NEW views of law bearing on human relationships have claimed attention during recent years in many parts of the world. So conflicting are some of these aspects of law, however, that it is apparent that something more fundamental than human experiment is essential to a permanent adjudication of the subject.
During the latter part of the nineteenth century, in the United States of America, new concepts of freedom had swept away the old order, and a quickened sense of man's relation to man had established itself, preparing the way for the next forward step. The imperative call for that advancing step came when, in 1866, Christian Science was discovered.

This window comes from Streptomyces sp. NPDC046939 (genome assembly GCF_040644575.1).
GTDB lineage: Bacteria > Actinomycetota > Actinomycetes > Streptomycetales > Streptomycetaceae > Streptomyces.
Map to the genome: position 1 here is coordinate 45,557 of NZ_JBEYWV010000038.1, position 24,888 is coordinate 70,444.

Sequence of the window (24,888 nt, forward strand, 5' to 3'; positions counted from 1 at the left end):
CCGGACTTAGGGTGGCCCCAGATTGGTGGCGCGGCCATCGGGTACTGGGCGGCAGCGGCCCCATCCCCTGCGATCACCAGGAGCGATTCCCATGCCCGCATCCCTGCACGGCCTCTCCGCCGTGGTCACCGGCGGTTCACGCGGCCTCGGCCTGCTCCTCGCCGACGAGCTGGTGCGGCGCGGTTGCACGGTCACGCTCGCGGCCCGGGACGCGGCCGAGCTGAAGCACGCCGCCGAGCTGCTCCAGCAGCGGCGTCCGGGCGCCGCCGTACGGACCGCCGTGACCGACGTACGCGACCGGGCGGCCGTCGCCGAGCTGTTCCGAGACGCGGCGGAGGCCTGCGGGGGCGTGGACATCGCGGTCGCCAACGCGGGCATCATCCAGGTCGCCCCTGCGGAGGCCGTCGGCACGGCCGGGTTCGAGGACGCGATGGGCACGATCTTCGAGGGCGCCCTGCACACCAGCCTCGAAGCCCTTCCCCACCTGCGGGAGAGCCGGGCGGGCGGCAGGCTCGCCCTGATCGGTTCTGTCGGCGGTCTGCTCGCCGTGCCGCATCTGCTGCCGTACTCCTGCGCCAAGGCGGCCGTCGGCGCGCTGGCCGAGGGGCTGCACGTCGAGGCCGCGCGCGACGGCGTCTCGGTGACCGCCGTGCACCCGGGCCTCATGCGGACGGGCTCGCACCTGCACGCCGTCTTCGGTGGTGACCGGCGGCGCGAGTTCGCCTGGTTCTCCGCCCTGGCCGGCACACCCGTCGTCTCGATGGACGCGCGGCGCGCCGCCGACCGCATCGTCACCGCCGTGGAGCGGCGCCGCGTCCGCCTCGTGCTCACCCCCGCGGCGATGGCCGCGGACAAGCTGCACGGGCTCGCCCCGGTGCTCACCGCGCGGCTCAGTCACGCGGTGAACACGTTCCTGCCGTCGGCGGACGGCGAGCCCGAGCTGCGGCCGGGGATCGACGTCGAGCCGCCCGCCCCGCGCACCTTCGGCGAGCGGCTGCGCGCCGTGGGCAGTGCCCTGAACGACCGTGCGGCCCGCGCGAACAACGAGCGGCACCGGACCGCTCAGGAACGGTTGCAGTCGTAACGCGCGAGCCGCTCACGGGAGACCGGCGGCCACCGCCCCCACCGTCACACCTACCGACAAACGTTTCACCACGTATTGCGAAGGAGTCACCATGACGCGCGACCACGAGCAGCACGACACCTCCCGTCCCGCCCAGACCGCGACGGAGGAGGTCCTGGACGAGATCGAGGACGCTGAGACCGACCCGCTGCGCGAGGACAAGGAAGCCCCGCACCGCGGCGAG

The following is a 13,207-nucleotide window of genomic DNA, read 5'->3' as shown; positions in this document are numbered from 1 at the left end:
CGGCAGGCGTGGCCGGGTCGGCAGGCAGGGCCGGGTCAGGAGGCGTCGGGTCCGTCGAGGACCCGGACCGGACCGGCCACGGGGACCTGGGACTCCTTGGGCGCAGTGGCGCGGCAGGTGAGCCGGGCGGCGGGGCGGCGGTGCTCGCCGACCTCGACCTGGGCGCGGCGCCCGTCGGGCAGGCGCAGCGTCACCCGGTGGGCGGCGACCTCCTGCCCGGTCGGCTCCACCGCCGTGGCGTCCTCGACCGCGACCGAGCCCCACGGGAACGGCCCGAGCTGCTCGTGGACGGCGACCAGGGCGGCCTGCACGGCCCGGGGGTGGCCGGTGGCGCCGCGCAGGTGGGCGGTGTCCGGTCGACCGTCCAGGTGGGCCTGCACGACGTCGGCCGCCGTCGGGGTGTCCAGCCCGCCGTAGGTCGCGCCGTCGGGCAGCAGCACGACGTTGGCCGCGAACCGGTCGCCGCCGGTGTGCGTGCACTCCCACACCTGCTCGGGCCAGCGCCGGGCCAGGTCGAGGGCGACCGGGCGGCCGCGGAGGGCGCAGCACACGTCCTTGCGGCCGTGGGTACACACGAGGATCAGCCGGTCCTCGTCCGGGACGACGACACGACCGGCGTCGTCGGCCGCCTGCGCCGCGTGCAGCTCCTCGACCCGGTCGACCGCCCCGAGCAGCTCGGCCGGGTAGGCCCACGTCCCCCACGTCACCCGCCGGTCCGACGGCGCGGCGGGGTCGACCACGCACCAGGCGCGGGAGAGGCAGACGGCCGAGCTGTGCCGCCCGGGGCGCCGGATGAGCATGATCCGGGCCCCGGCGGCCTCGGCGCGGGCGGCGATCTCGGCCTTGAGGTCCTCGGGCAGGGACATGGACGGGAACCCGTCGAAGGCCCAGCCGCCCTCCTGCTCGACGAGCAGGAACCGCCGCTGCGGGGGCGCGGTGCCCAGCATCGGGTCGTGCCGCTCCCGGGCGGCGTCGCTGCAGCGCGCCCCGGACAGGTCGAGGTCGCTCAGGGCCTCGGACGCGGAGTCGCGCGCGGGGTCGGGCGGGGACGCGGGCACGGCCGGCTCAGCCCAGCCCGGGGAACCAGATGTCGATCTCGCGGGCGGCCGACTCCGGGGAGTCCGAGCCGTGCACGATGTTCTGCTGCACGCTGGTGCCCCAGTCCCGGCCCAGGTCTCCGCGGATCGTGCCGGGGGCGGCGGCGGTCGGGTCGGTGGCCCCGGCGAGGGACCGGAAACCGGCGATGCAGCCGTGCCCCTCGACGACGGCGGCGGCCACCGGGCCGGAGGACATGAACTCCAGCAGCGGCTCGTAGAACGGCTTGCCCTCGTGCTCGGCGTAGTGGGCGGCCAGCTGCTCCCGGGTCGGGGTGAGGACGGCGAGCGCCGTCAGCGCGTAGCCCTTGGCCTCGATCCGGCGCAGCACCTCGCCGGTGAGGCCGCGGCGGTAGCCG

Christian Science presents a new demand, one that requires implicit obedience to each of its decrees. No longer is the attention of the individual to be focused upon his obedience to the moral law as sufficient. His obedience must go beyond that. He must know spiritual reality, and learn the mandates of Spirit. His thinking must enter an unexplored territory, where his habits of thought will be challenged by his enlightened sense of the one perfect Mind.